Over and over, he turned it in his hands, trying to figure out what had happened. There was a dead cleric wearing some sort of religious medallion, laying in the middle of the woods near a cave. Was it a random murder? Or was there something else? Usually unlooted bodies weren’t just found as such for no good reason.
Nyssa eyed the medallion and sighed. Whatever, he’d just head back to camp. He’d walked around the area a few times, and besides this body and the cave, there wasn’t anything of much interest.
Hopefully, they still have some food left for me.
Still unsettled by the corpse, he turned to leave, heading back into the underbrush—
A snarl tore through the night.
“Don’t move,” ordered an icy voice, and Nyssa froze, even as his hands flew to the hilts of the axes on either hip. He slowly looked up. As he watched, a tiger emerged from the shadows of the trees, teeth bared and blood flecking its coat, while on its back sat a halfling woman with an eyepatch, one of her hands encased in flickering flames. The woman eyed him coolly, before asking, “Who are you?”
Nyssa automatically raised his hands into the air, showing he meant no harm. “I’m—”
The woman’s eye widened, and the fire in her hand petered out abruptly, while the tiger gave a sort of disgruntled noise. “You’re my contact.”
He trailed off, somewhat speechless. What in Avandra’s good name was this lady on about? Contact? He’d just been on patrol! Warily, Nyssa lowered his hands to rest on his axes’ hilts, but didn’t otherwise move. “Contact?” he echoed.
The other halfling shot him an unimpressed glance as she slid off the tiger’s back, the ease and grace of which she did so hinting at years of repetition. “Yes, my contact. Our mutual…friends sent me out here to deal with the problem? You’re to guide me to the den.” Despite her clear impatience, there was a soothing tone to her voice, as if he was a skittish horse she was trying to tame.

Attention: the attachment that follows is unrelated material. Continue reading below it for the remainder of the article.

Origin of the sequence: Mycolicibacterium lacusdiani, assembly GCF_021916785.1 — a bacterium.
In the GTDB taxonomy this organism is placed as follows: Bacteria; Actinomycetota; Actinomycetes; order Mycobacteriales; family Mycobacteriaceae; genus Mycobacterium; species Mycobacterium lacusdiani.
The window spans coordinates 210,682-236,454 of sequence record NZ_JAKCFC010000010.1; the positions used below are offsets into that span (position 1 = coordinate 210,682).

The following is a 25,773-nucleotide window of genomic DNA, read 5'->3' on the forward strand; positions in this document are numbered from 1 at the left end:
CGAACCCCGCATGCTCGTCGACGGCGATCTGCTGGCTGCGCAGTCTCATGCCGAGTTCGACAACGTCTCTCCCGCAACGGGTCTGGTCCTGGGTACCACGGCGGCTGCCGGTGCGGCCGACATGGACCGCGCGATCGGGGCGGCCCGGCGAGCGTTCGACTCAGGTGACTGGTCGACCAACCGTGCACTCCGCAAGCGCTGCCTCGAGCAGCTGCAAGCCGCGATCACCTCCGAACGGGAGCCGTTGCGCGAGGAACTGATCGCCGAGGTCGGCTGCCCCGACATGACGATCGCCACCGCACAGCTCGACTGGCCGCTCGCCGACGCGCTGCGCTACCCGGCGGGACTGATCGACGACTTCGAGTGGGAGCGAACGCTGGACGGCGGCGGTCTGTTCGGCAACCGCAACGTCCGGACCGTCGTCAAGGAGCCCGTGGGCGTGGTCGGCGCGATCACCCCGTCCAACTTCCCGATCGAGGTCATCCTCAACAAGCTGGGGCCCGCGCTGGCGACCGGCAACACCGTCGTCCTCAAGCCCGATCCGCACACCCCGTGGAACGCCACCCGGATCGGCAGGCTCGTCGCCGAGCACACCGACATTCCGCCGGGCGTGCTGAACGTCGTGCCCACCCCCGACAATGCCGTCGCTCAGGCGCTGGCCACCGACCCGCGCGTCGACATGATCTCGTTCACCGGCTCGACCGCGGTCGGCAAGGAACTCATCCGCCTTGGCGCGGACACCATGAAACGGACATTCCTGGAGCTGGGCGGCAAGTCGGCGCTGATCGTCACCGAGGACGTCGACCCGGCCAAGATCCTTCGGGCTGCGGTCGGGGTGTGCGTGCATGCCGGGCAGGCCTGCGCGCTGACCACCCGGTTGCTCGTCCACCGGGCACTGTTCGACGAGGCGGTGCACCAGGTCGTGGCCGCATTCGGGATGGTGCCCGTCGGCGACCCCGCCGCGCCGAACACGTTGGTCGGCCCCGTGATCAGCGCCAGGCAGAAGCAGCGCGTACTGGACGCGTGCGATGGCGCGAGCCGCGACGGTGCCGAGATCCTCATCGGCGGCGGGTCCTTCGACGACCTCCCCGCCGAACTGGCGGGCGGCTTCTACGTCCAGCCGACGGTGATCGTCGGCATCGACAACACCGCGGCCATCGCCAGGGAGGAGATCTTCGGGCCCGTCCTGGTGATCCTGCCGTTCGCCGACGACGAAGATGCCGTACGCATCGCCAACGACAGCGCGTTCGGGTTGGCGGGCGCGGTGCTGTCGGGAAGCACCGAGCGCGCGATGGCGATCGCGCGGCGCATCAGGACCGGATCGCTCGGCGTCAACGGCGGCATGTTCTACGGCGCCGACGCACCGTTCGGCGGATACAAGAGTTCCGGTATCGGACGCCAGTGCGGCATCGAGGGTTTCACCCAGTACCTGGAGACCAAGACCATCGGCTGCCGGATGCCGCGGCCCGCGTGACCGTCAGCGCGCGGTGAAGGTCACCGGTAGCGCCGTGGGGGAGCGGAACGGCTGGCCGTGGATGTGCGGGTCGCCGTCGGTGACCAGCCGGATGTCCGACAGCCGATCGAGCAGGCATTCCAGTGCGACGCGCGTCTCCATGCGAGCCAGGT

Nyssa blinked. Mutual friends…? Who the hell…oh, maybe she was referring to the rest of the group? It wouldn’t have been the first time they’d ran into some other travelers. “By problem, are you referring to the ones who did this?” he asked, pointing to the body of the dead cleric.
The halfling’s gaze narrowed, and her lips cocked in an angry sneer. “Slavers,” she spat. “They kill anyone who won’t look the other way or submit.”
Anger at the injustice began to curdle, hot and low, in Nyssa’s stomach as he looked at the corpse anew. “Slavers did this?” he demanded.
She nodded her head, shifting her weight slightly so it was baring onto her staff.
Nyssa took a long look at the dead cleric’s face, sex indeterminable but terror still frozen on their face, and scowled. “Disgusting,” he declared. If slavers were the ones who did this, he’d have to make them pay for such injustice—murderers, the lot of them. Nyssa stuck out his left hand, as his right was still holding the medallion, and the other halfling took it after half a heartbeat.
“I look forward to working with you, Vlita.”
Vlita’s brows furrowed. “Working with me? I was under the impression you were just to lead me to the den.”
The den? What den? Nyssa frowned, thinking hard, before remembering the cave. Caves were like dens, right? He shook his head. “No, I couldn’t just leave these fiends to you alone. They have to be stopped.”
The halfling tilted her head in his direction. “I’m glad you agree, Nyssa. I’ll be sure to report your helpfulness and dedication. Now, where is the den?”
Nyssa led her, through the crumbled rock and fallen boulders that littered the mountain slope, towards the mouth of the cave he had seen during his passthrough of the area. Every once in awhile he glanced over his shoulder, making sure Vlita and her tiger were still there—they made no noise as they walked over the patches of loose earth and stone, making them ghostly shadows amidst the landscape, and the only glimpses of them he caught were tinted in red from the full moon above.